In 2007 and 2008, a flurry of complaints about product placement were lodged with the FCC. Central to several complaints was evidence from an episode of Seventh Heaven in which Oreo cookies were prominent. The concerned parents and lawmakers feard that spectators would not see that Kraft sponsored the Oreos, and that the “hidden” nature of product integration makes it a dangerously misleading practice. Of course, this anxiety about the persuasive power of product integration stems from a reading of entertainment media that privileges the persuasive power of narrative over the visual. In this formulation, it is somehow less distressing for Oreos to be visibly consumed than it is for them to act as a narrative vehicle. I offer here a preliminary revision of this misdirected focus on narrative when raising ethical and/or aesthetic questions about branded entertainment.
This video is a promotion for a film and a clip from that film. The pairing evokes a series of meta-references to product placement as a convergence practice. If you are familiar with Top Gun you will see that the cross-promotional Diet Pepsi commercial cleverly appropriates a spectacular sequence from the film. You may also recall that the film (and, as such, this ad) functions as a promotional video for the U.S. Navy. What you may not recall is the way that the film’s primary narrative stream is resolved. In the final scene, the neon Pepsi sign disrupts one of film narrative’s most sacred rites: the final kiss. The obstructive power of the sign, the face of this industrial ménage-a-trois, suggests that in the era of advertainment, narrative is a vehicle for visible branded content, and not the other way around.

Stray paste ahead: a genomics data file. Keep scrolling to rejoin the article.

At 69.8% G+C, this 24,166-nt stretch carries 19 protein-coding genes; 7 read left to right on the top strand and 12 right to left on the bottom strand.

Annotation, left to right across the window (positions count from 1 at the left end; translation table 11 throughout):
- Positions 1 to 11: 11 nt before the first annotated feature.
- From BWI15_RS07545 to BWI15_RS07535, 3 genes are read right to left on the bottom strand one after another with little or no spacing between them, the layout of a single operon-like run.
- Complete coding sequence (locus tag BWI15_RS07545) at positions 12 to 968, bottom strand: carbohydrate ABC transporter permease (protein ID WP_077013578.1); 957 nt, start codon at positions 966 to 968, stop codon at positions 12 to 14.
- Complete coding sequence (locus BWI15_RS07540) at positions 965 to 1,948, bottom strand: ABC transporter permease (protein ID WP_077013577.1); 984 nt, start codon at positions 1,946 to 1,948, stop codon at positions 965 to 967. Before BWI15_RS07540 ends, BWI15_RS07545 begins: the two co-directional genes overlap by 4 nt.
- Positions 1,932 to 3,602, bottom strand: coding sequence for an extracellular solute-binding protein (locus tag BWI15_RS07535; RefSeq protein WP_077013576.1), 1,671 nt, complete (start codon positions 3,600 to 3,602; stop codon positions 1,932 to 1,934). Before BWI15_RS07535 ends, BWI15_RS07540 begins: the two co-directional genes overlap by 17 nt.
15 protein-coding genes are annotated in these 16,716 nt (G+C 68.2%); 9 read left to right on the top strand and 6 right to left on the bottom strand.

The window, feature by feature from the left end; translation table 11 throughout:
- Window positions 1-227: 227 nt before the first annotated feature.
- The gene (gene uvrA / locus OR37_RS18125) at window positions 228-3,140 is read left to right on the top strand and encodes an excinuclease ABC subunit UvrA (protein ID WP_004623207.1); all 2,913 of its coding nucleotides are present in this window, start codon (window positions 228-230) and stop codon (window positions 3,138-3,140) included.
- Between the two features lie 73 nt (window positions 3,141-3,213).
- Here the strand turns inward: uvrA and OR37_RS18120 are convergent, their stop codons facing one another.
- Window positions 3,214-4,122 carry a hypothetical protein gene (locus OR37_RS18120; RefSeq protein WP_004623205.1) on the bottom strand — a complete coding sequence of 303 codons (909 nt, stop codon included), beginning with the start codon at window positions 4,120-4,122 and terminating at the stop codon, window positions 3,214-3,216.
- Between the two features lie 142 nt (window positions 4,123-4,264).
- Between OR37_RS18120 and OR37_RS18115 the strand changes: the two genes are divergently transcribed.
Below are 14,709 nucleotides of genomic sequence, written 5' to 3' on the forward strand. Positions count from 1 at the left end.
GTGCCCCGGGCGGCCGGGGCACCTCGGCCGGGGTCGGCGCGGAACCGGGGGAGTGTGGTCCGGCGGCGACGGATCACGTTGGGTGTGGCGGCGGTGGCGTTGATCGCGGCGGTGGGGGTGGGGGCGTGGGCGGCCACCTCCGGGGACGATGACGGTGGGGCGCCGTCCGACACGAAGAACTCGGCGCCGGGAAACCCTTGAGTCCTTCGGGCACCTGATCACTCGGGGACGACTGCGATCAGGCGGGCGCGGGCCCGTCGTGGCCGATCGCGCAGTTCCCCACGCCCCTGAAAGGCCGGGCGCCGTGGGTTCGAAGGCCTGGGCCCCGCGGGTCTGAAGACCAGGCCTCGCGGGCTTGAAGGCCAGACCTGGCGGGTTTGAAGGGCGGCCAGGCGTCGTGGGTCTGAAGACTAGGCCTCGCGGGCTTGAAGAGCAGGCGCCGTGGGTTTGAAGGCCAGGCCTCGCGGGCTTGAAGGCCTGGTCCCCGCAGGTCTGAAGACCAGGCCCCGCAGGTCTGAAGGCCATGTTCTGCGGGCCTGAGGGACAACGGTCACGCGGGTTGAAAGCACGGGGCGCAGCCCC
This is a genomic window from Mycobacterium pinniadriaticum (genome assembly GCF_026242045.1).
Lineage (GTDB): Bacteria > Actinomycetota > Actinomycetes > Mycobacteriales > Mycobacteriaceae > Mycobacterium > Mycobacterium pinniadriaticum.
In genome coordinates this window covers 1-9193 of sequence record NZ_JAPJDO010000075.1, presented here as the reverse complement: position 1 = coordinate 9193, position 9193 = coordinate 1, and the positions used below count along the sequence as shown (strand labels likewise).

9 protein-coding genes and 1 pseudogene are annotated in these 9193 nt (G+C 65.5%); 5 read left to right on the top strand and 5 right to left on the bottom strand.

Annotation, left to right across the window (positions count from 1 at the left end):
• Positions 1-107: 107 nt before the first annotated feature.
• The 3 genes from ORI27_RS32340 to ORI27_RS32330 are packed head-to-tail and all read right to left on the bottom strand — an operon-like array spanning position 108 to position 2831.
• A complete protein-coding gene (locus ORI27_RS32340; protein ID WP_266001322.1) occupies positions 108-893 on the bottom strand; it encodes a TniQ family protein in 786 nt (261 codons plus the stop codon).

Leah, that’s a frightening
Leah, that's a frightening concept indeed. That cinematic plots are crafted around products (or, to put it another way, products are the context and 'container' in which cinematic plots take place)...that in essence, movies have evolved to become no different from television commercials.
I'd like to point out however, that mainstream film has always taken place within the container of 'products'...albeit once unbranded objects, but always being specific to certain 'style(s)'.
I would amend your argument to reflect that the 'object' of the theater/cinema is the ultimate container in which products operate to give the illusion of 'narrative'. Essentially, any object in a film or a play is the result of 'product placement'---the playwrite, director, stage designer or what have you have selected that object for presentation as 'setting' in which the narrative takes place.
The fright is more derived from fear of corporate control than from an 'object' as container of narrative...a seemingly obvious distinction, but I point it out more to ask the question:
Isn't corporate product placement inevitable in cinema?
I don't understand the widespread baby-boomer concept of "the good ol' days"...what good old days, exactly?
The formula of narrative design is product placement.
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